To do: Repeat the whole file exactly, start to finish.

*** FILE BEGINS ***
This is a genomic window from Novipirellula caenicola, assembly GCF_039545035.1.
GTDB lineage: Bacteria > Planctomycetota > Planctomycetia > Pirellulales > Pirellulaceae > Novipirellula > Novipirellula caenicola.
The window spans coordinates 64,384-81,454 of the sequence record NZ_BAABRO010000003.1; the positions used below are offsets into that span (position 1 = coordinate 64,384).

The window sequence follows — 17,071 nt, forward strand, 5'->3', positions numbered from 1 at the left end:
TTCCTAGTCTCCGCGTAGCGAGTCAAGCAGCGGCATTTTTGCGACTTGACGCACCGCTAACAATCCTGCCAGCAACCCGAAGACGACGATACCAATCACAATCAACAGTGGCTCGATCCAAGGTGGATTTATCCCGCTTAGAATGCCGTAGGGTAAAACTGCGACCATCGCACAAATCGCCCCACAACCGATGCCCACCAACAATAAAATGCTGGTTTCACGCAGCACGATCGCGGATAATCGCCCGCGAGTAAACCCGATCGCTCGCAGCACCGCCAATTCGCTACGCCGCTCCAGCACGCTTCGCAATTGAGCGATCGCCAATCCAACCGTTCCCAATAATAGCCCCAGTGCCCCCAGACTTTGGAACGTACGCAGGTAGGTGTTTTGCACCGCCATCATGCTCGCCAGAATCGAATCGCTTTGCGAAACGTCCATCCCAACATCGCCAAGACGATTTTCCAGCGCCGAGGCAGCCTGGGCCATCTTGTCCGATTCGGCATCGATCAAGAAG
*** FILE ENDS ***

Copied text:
This is a genomic window from Novipirellula caenicola, assembly GCF_039545035.1.
GTDB lineage: Bacteria > Planctomycetota > Planctomycetia > Pirellulales > Pirellulaceae > Novipirellula > Novipirellula caenicola.
The window spans coordinates 64,384-81,454 of the sequence record NZ_BAABRO010000003.1; the positions used below are offsets into that span (position 1 = coordinate 64,384).

The window sequence follows — 17,071 nt, forward strand, 5'->3', positions numbered from 1 at the left end:
TTCCTAGTCTCCGCGTAGCGAGTCAAGCAGCGGCATTTTTGCGACTTGACGCACCGCTAACAATCCTGCCAGCAACCCGAAGACGACGATACCAATCACAATCAACAGTGGCTCGATCCAAGGTGGATTTATCCCGCTTAGAATGCCGTAGGGTAAAACTGCGACCATCGCACAAATCGCCCCACAACCGATGCCCACCAACAATAAAATGCTGGTTTCACGCAGCACGATCGCGGATAATCGCCCGCGAGTAAACCCGATCGCTCGCAGCACCGCCAATTCGCTACGCCGCTCCAGCACGCTTCGCAATTGAGCGATCGCCAATCCAACCGTTCCCAATAATAGCCCCAGTGCCCCCAGACTTTGGAACGTACGCAGGTAGGTGTTTTGCACCGCCATCATGCTCGCCAGAATCGAATCGCTTTGCGAAACGTCCATCCCAACATCGCCAAGACGATTTTCCAGCGCCGAGGCAGCCTGGGCCATCTTGTCCGATTCGGCATCGATCAAGAAG